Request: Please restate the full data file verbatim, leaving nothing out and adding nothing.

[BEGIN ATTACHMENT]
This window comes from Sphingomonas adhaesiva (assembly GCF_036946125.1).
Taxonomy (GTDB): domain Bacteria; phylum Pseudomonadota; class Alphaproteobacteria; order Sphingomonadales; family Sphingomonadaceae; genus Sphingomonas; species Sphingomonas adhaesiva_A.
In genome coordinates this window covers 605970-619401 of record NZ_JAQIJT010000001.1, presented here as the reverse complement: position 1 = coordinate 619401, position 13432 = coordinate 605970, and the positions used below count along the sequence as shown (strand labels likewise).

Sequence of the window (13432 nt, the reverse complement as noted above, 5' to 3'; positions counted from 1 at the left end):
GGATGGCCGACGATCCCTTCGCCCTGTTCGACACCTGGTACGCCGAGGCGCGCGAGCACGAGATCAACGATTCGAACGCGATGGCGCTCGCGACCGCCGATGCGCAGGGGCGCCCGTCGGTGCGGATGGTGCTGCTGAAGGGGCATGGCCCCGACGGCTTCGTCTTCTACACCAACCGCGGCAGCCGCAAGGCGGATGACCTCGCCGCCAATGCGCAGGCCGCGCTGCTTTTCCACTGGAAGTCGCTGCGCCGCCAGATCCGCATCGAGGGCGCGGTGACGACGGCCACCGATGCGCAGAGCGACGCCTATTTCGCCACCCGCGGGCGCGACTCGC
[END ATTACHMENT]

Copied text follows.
This window comes from Sphingomonas adhaesiva (assembly GCF_036946125.1).
Taxonomy (GTDB): domain Bacteria; phylum Pseudomonadota; class Alphaproteobacteria; order Sphingomonadales; family Sphingomonadaceae; genus Sphingomonas; species Sphingomonas adhaesiva_A.
In genome coordinates this window covers 605970-619401 of record NZ_JAQIJT010000001.1, presented here as the reverse complement: position 1 = coordinate 619401, position 13432 = coordinate 605970, and the positions used below count along the sequence as shown (strand labels likewise).

Sequence of the window (13432 nt, the reverse complement as noted above, 5' to 3'; positions counted from 1 at the left end):
GGATGGCCGACGATCCCTTCGCCCTGTTCGACACCTGGTACGCCGAGGCGCGCGAGCACGAGATCAACGATTCGAACGCGATGGCGCTCGCGACCGCCGATGCGCAGGGGCGCCCGTCGGTGCGGATGGTGCTGCTGAAGGGGCATGGCCCCGACGGCTTCGTCTTCTACACCAACCGCGGCAGCCGCAAGGCGGATGACCTCGCCGCCAATGCGCAGGCCGCGCTGCTTTTCCACTGGAAGTCGCTGCGCCGCCAGATCCGCATCGAGGGCGCGGTGACGACGGCCACCGATGCGCAGAGCGACGCCTATTTCGCCACCCGCGGGCGCGACTCGC